Dear kreepy acquaintances,
Vampires are as old as the ground they are keen to be buried in. They have been lurking in the minds of men n’ women since the dawn of prose. They might have been dubbed other ghastly nicknames, but the thought of the dead sucking the blood of the living has faded in and out of our consciousness forever. They have been romanticized such as in Bram Stoker’s 1897 Gothic shocker Dracula. They have been brutalized as in the first film adaptation based upon that play Nosferatu (which Stoker’s widow sued considerably in her favor) with Max Schreck in the title role. Then romanticized yet again with Hungarian actor Bela Lugosi’s haunting yet alluring interpretation. Dawning black cape and white powder Bela fashioned a Hollywood icon that would cling to him until death, lowered into the earth as vampires are, wearing the very cape that plagued him throughout his sordid addicted life.
Scores of others then crossed the creaky boards t’grace the silver screen dawning fangs and dark eyeliner such as British born thespian Christopher Lee and illustrious American stage great Frank Langella. Kathryn Bigelow’ down n’ dirty Near Dark with the chiseled Lance Henriksen (Aliens) receives an honorable mention here. Then Hollywood super stars Tom Cruise and Brad Pitt bring still another vampire vision to the masses. Brilliantly penned out of the imagination of Anne Rice, vampires were cursed with anxious souls, adolescent celebrity n’ scruples to pad ye ole bloody yarn of yore. Even multiple Academy Award® winner Frances Ford Coppola takes a bloody stab at the original account with Gary Oldman (Batman) as Vlad “The Impaler” Tepes in Bram Stoker’s Dracula. Blending myth, literature, and historical context (with a smidge of Sr. Tony Hopkins in the caldron) Coppola films a Goth extravagance, whereby it is Oldman that makes his victims an offer they can’t refuse.
Then the hordes of ho-hum and hooey had arrived. One right after the other: tic-tock, tic-tock, o’ how we waited with such morbid anticipation, for a sign, a shrill cry of birth, anything t’hint on the restoration of our beloved Gothic chriller, and yet nothing, not a single blackened fingernail scratching at a bedroom window in the moonlight. It had runs it’s course. The blood had simply drained, seeped into the floorboards. Amen then and goodnight, dark prince, forever.
Not until I received my very own copy of the IDW published comic book 30 Days of Night by Steve Niles and Ben Templesmith did I ever believe the vampire would ever walk among us. I was affably staggered. In this masterful and ingenious resurrection of the vampire saga, a small isolated Alaskan town is plunged into harsh darkness for a month, only to be terrorized by a pack of blood-thirsty foes with razor-sharp teeth and black soulless eyes, in a word: magnificent! By flickering candlelight I devoured each page with such childish delight that my nightmares mirrored my enthusiasm tenfold. This was a contemporary spin that held me rightly in its vicious grip. The story was mighty good n’ lean, no fat on dem bones, and the artwork quite novel, eye-candy for the soul. I was, my dear kreepsters, a comic book collector and believer once again.
30 Days of Night – the movie, thankfully penned by the crafty Steve Niles, and masterfully directed by David Slade (Hard Candy), crept into darkened American multiplexes October of 2007. From the very opening shot you know something wholly evil is brewing in the frost. As if they had carefully and meticulously graphed Ben Templesmith’s astounding artwork and Niles scrumptious storyline directly onto the screen, 30 Days of Night crawled out of it’s ancient literary hibernation, resurrected true right before my anxious eyes.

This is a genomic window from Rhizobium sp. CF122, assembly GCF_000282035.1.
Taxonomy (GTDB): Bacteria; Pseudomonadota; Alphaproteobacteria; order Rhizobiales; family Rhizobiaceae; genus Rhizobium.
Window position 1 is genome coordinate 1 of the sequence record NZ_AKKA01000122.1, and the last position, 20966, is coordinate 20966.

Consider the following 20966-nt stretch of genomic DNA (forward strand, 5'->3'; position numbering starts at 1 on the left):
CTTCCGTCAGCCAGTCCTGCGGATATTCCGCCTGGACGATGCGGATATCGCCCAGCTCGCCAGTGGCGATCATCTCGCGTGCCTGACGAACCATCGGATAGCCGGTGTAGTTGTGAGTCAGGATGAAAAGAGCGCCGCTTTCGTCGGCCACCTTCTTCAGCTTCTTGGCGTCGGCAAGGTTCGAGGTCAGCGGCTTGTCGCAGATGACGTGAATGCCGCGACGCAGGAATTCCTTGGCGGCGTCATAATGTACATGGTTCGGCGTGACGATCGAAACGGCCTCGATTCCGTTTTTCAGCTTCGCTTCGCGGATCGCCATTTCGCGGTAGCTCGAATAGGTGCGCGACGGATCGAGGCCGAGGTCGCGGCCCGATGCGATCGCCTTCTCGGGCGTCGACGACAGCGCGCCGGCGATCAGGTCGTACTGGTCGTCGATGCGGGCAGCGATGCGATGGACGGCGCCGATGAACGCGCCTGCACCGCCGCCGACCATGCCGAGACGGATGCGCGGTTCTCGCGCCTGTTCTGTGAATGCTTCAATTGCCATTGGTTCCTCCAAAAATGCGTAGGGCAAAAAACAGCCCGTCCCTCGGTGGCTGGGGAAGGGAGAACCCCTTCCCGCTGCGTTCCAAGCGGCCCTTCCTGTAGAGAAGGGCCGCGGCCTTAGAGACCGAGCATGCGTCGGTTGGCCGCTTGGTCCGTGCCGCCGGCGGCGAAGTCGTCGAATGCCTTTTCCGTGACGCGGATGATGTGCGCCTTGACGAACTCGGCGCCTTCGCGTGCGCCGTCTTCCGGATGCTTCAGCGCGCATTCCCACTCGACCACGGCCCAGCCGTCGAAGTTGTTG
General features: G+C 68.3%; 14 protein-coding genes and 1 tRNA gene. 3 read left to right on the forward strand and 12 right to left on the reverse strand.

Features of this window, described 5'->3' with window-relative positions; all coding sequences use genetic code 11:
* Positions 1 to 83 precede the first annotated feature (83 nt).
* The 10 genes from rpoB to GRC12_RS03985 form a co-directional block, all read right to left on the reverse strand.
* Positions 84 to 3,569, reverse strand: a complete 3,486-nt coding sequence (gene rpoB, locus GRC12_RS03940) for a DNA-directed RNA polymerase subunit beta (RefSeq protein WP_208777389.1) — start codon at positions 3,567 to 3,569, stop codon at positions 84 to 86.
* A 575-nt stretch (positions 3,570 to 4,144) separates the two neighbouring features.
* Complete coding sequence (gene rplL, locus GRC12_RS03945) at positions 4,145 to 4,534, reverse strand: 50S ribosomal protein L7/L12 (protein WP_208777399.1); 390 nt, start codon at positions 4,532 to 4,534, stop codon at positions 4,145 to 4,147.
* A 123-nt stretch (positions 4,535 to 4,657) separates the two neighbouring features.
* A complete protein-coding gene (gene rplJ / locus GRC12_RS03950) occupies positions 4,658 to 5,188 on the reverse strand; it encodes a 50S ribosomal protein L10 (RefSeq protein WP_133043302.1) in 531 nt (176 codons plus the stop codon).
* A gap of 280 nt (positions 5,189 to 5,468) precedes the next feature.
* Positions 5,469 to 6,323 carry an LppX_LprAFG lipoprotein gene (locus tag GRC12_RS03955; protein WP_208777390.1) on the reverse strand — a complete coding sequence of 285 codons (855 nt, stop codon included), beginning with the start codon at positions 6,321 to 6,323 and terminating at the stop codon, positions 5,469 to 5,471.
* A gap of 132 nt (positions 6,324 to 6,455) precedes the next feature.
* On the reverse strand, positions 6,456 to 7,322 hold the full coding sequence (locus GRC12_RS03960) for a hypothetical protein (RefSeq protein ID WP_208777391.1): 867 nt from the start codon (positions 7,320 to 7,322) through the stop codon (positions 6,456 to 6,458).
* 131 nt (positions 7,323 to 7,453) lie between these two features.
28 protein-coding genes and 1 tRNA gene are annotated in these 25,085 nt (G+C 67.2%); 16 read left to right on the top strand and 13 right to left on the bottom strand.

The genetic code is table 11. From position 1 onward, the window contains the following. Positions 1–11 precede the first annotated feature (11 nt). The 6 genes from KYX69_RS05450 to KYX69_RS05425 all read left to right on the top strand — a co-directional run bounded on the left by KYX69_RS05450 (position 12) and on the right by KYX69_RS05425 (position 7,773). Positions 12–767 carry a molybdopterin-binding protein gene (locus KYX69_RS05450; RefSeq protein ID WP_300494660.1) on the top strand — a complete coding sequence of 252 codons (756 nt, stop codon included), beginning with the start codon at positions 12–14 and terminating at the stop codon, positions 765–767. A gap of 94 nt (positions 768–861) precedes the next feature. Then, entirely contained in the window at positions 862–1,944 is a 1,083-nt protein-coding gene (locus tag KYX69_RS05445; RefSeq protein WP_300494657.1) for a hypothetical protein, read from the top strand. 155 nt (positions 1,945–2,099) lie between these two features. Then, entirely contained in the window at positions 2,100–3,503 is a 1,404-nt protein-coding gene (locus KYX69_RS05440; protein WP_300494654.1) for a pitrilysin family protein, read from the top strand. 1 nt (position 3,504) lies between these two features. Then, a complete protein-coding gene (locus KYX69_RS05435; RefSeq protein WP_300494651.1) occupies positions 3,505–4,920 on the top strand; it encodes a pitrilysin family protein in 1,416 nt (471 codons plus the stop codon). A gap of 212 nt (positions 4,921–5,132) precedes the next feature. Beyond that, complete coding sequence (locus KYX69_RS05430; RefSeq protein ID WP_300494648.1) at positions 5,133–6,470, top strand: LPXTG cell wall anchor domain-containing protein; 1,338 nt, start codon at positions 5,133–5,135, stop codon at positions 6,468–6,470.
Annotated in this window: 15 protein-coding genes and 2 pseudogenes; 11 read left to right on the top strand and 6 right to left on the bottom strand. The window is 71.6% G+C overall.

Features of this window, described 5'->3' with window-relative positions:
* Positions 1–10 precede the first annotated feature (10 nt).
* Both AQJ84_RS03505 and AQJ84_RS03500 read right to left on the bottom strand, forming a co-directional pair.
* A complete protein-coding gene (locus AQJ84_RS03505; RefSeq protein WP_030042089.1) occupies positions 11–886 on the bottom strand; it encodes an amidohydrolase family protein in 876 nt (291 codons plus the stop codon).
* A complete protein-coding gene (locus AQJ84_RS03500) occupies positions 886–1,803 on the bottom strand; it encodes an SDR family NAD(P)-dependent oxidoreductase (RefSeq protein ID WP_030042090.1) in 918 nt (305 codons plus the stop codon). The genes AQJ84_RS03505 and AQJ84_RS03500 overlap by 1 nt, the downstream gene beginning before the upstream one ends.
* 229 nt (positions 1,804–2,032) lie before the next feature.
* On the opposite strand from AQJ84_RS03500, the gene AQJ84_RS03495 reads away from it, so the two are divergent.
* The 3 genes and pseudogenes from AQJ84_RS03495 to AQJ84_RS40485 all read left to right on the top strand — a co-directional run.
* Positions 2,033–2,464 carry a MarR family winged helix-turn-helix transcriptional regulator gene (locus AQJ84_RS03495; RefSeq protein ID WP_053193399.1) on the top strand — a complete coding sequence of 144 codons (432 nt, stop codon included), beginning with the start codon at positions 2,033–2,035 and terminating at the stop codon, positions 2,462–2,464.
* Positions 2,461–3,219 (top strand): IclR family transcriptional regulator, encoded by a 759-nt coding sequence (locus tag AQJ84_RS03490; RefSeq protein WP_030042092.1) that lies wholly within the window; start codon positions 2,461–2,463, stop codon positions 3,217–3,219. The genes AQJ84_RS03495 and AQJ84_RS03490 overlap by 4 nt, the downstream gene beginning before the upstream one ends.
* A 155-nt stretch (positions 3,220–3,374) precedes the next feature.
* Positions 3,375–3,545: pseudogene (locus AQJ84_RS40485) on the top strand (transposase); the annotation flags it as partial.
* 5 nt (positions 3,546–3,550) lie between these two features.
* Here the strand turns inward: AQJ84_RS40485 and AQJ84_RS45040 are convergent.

Actors John Hartnett (Sin City) and Melissa George (The Amityville Horror, 2005) take on Mr. & Mrs. Oleson as if their very lives depended upon it. Ben Foster (X-Men: The Last Stand) is our contemporaneous Renfield, delectably deranged as The Stranger hell-bent on unleashing malevolence incarnate. But Italian-born actor Danny Huston (The Kingdom) as the vampire Marlow was the scene-stealer here, and quite a spectacular thief indeed. As if he had eerily walked from the very pages of 30 Days of Night, his interpretation from comic book to screen prodigy was awe-inspiring t’say the least. This is the new vampire: tribal, pure beast, brutally wrapped in bitter genius n’ anguish unyielding. Niles’ vampires do not envy human beings they pity n’ despise them wholeheartedly. Satan’s children have arrived. No crisp tuxedos or period dress, just filthy trench coats to suggest the cape of our dear departed Bela. And so it goes for 30 Days of Night.
And yes, just incase you’re wondering… there’s more blood than I have ever witnessed in all my dastardly nights, for I am, my Kreepy darlings, over 100 years old.
You will hear their screams eternity
As daylight slumbers in the snow
We parched poets of thy belfry
Drink our spirits without woe
No lengthy conversations
Nor hedgy admirations
How we’ll swiftly rip thy heart still steamy,
Pumping crimson as we crow
Heed thy wails o’ frozen banshee
Whilst midnight hides in all the corners
See they pails of rotting specie
Whilst hell abides t’beat all scorners
See our eyes there?
Watch them glow
Feel the chill of ancient loathing
As you’re screaming
Please, God, no!
Still we take you, pierce thy juggler,
Tear n’ slice n’ dice thy soul
There it is on doorstep beating
Life escaping, weeping psycho
Don’t you know us?
Don’t you know?
We must strike you with a vengeance
Take you out t’down below
O’ how we abhor you,
All ye townfolk of ole Barrow
Unsuspecting goofs n’ gobblers
Of chicken guts n’ cherry cobbler
That’s enough then
No more chatter
Let me see thy juggler pulse
With this finger,
Such seasoned switchblade
I do wed thee so
For 30 Days of Night, my love
Death, 40 below
THE KREEP is an R. Production and Hoffhines Production gig. © 2008-2010 R. Productions